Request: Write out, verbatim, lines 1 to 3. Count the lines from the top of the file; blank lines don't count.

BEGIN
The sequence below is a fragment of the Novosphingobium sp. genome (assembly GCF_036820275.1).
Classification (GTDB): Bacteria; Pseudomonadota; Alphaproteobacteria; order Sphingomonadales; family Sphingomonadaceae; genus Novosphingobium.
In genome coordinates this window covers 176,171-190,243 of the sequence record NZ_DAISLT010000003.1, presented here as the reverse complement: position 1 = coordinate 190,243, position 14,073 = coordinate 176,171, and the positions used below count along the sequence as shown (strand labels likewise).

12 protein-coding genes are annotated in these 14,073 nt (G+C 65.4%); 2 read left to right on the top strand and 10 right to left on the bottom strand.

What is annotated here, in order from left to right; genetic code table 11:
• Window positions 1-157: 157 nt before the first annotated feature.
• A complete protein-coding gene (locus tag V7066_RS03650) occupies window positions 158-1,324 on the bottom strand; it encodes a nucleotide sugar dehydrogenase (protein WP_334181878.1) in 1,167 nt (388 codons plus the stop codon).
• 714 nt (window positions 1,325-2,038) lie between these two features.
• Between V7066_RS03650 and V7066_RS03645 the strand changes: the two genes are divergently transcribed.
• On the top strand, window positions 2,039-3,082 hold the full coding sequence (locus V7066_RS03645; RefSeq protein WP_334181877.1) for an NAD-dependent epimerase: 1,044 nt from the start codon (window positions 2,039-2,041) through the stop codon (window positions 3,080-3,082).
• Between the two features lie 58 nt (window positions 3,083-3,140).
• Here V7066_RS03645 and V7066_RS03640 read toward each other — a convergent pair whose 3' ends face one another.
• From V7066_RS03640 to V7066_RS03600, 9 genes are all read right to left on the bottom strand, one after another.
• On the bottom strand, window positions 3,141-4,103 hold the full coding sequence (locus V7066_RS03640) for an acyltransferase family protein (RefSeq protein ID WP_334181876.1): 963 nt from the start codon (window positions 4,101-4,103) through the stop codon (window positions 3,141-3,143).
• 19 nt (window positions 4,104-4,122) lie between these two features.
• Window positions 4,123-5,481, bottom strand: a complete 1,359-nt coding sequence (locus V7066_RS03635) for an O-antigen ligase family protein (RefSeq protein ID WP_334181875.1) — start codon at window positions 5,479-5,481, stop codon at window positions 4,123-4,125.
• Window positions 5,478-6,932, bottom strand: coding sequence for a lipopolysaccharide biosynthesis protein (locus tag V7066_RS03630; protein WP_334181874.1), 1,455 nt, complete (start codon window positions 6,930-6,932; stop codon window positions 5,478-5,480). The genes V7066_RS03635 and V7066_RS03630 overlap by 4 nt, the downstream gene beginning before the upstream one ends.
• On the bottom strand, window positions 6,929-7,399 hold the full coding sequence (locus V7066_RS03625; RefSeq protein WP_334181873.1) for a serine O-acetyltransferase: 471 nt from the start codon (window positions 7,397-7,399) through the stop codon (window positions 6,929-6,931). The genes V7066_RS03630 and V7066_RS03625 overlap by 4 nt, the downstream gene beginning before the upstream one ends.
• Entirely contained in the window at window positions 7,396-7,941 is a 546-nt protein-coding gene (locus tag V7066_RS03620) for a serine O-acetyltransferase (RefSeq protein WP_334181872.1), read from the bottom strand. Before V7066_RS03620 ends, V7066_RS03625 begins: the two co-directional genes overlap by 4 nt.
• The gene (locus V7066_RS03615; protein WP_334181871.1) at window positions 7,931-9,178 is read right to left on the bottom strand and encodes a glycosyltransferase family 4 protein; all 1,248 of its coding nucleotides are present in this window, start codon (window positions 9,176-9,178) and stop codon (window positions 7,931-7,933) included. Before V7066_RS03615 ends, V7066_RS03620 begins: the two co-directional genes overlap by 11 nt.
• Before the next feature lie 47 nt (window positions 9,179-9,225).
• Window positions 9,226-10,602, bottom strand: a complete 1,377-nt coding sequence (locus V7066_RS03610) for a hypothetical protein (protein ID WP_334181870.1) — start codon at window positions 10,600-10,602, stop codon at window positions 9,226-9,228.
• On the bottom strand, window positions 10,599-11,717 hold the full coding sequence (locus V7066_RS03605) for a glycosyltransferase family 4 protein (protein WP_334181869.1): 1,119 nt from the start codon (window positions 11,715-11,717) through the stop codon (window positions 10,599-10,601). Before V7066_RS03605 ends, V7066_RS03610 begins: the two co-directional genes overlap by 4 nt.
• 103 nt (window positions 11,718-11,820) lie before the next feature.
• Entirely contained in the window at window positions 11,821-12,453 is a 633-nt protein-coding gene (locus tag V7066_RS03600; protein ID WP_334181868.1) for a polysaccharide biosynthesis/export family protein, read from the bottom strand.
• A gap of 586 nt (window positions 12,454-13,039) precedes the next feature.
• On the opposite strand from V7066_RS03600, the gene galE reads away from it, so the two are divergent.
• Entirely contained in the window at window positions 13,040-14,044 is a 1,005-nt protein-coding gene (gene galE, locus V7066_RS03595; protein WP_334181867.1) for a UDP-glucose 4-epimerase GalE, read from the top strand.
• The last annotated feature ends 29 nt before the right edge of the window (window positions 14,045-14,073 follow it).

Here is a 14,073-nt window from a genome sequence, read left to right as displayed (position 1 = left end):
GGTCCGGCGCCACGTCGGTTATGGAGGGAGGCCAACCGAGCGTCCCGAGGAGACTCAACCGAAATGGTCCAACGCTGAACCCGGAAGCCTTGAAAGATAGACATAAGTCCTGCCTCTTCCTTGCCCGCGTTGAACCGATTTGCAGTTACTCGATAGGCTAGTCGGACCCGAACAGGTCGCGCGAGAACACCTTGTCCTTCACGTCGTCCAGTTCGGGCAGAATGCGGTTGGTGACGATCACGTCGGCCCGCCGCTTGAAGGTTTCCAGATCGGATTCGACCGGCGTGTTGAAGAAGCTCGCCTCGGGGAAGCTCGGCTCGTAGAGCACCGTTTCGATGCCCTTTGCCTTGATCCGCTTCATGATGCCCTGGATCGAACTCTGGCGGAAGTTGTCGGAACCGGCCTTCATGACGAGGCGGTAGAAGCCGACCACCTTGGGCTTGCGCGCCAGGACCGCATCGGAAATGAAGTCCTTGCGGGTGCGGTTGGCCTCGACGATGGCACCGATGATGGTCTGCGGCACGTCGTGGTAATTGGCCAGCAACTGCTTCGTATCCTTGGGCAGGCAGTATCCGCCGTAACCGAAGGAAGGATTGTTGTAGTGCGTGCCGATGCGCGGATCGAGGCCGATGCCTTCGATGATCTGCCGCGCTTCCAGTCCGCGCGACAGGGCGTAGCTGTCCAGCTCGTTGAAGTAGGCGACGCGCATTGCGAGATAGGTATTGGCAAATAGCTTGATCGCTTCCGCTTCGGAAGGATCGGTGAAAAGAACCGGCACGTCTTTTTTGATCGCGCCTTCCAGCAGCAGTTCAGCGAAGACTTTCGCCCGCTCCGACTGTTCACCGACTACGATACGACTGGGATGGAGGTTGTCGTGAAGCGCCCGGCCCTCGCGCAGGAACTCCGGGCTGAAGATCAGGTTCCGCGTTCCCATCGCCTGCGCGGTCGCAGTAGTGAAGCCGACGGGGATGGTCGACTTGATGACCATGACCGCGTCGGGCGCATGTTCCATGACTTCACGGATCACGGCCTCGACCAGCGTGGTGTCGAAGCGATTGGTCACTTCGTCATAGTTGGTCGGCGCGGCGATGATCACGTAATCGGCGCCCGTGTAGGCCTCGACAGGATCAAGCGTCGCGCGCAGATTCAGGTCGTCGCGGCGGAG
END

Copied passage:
The sequence below is a fragment of the Novosphingobium sp. genome (assembly GCF_036820275.1).
Classification (GTDB): Bacteria; Pseudomonadota; Alphaproteobacteria; order Sphingomonadales; family Sphingomonadaceae; genus Novosphingobium.
In genome coordinates this window covers 176,171-190,243 of the sequence record NZ_DAISLT010000003.1, presented here as the reverse complement: position 1 = coordinate 190,243, position 14,073 = coordinate 176,171, and the positions used below count along the sequence as shown (strand labels likewise).